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Woods silent on future, talks ‘painful’ rehab

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US team captain Tiger Woods watches his shot to the green during Day 2 of the Presidents Cup golf tournament in Melbourne on December 13, 2019. AFP

Woods silent on future, talks ‘painful’ rehab

Tiger Woods described his rehabilitation from injuries sustained in a February car crash as the most “painful” experience of his career and declined to comment on his possible return to the sport, Golf Digest reported May 27.

In a brief interview on the magazine’s website, Woods said he is targeting being able to walk on his own as he recovers from multiple fractures in his right leg suffered in the crash in California three months ago.

The former world number one and 15-time major winner is no stranger to rehab, having undergone multiple surgeries on his back and knee over the years in order to extend his career.

However the 45-year-old told Golf Digest that his previous stints in recovery paled in comparison to his present situation.

“This has been an entirely different animal,” Woods told Golf Digest. “I understand more of the rehab processes because of my past injuries, but this was more painful than anything I have ever experienced.”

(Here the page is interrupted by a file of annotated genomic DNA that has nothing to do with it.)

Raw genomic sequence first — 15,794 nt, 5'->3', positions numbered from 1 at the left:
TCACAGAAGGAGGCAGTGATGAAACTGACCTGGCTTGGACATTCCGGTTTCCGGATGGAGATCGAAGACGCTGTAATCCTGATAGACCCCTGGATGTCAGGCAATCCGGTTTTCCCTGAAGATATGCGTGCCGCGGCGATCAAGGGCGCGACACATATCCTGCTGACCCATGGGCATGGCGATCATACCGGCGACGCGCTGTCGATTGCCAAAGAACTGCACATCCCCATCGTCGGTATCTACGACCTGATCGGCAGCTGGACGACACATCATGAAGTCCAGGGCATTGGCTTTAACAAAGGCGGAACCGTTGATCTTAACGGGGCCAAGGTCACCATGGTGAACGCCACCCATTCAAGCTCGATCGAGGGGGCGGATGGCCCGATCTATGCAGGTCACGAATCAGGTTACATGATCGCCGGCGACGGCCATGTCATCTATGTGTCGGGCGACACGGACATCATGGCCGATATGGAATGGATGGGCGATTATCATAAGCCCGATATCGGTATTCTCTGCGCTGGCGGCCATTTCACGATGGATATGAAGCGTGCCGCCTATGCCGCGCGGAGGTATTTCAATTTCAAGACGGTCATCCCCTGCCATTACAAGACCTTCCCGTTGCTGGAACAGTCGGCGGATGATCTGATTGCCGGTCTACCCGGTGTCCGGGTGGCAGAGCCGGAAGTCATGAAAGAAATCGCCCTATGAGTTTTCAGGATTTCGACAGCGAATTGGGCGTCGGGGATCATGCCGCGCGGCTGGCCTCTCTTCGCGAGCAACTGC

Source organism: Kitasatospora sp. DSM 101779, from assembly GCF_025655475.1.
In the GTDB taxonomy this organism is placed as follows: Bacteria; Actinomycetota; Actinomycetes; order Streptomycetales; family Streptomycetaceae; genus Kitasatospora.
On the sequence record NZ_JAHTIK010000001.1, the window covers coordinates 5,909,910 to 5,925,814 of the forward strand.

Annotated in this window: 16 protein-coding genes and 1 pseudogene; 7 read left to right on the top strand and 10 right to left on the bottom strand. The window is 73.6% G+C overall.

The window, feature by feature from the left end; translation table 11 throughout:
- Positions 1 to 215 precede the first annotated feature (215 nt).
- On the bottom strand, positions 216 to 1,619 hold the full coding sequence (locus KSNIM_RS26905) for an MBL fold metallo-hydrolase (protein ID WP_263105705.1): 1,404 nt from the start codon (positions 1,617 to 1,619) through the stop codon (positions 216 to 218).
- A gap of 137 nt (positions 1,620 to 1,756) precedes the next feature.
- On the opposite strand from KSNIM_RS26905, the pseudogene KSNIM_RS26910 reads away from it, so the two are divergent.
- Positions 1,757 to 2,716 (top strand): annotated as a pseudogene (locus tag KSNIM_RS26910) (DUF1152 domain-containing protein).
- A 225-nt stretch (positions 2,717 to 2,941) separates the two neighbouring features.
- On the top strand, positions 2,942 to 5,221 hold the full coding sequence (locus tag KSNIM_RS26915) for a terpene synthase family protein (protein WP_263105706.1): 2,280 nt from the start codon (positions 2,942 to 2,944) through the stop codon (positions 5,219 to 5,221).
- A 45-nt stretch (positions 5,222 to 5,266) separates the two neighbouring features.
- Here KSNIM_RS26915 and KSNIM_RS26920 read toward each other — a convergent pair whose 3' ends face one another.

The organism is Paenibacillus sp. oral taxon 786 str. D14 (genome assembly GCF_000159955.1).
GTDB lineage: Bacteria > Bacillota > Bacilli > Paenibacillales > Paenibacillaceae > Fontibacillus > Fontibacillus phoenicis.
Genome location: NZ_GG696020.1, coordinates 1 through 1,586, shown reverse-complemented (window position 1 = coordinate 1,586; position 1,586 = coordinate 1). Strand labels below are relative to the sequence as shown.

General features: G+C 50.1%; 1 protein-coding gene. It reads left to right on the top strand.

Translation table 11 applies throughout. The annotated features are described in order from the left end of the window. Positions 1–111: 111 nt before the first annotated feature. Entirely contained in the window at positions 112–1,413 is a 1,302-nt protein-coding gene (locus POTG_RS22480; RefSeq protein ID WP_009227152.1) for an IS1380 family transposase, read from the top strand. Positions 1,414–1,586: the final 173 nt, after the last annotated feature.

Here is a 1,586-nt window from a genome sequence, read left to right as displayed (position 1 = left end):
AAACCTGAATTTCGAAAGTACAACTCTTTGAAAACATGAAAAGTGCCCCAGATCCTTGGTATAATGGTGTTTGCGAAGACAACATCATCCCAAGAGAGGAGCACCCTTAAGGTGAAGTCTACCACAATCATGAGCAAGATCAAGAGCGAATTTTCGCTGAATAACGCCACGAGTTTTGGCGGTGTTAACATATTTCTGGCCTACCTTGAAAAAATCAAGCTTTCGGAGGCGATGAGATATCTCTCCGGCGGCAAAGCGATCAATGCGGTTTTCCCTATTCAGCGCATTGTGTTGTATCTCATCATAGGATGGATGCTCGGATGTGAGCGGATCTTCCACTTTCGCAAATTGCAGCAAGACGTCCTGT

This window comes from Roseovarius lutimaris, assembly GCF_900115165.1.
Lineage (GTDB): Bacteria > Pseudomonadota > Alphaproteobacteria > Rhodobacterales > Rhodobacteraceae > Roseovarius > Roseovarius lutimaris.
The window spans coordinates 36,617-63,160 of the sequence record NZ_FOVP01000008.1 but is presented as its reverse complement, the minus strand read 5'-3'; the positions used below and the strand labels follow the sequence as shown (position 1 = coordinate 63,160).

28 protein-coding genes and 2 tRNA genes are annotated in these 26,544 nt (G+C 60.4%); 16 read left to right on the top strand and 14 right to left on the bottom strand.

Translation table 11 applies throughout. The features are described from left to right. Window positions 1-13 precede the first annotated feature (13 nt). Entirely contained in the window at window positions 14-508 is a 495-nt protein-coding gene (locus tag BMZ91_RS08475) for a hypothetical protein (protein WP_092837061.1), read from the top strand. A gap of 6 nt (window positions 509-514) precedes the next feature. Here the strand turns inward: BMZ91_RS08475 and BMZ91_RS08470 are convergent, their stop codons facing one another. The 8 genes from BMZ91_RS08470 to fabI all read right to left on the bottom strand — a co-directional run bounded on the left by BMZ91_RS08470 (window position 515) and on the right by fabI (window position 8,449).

The report said it was unclear whether Woods would require additional procedures or whether he would be able to regain full strength and mobility in his leg.

The magazine said Woods declined to comment when asked about his hopes of playing golf again, responding that his immediate priority focused on walking unassisted.

“My physical therapy has been keeping me busy,” Woods was quoted as saying. “I do my routines every day and am focused on my No. 1 goal right now: walking on my own. Taking it one step at a time.”

A photo of Woods posted on Instagram last week showed the golfer on crutches with a supportive stocking covering his right leg, no longer wearing a protective boot he had used earlier this year.

Woods meanwhile said he was grateful for the support he had received from around the world during his recovery.

“It’s been incredible,” Woods said. “I have had so much support from people both inside and outside of golf which means so much to me and has helped tremendously.”

Woods was in the process of recovering from a surgical procedure on his back at the time of his crash in February.

Police found Woods was driving nearly twice the legal speed limit when his SUV went out of control and rolled several times before stopping.

Woods was hospitalised for weeks before returning home to Florida in March.

He underwent hours of surgery to repair a shattered lower right leg and ankle, including the insertion of a rod into his tibia and screws and pins being used to stabilise his ankle.

Woods had undergone a series of back operations before making a fairytale comeback that saw him win the 2019 Masters for his first major title since the 2008 US Open at Torrey Pines.


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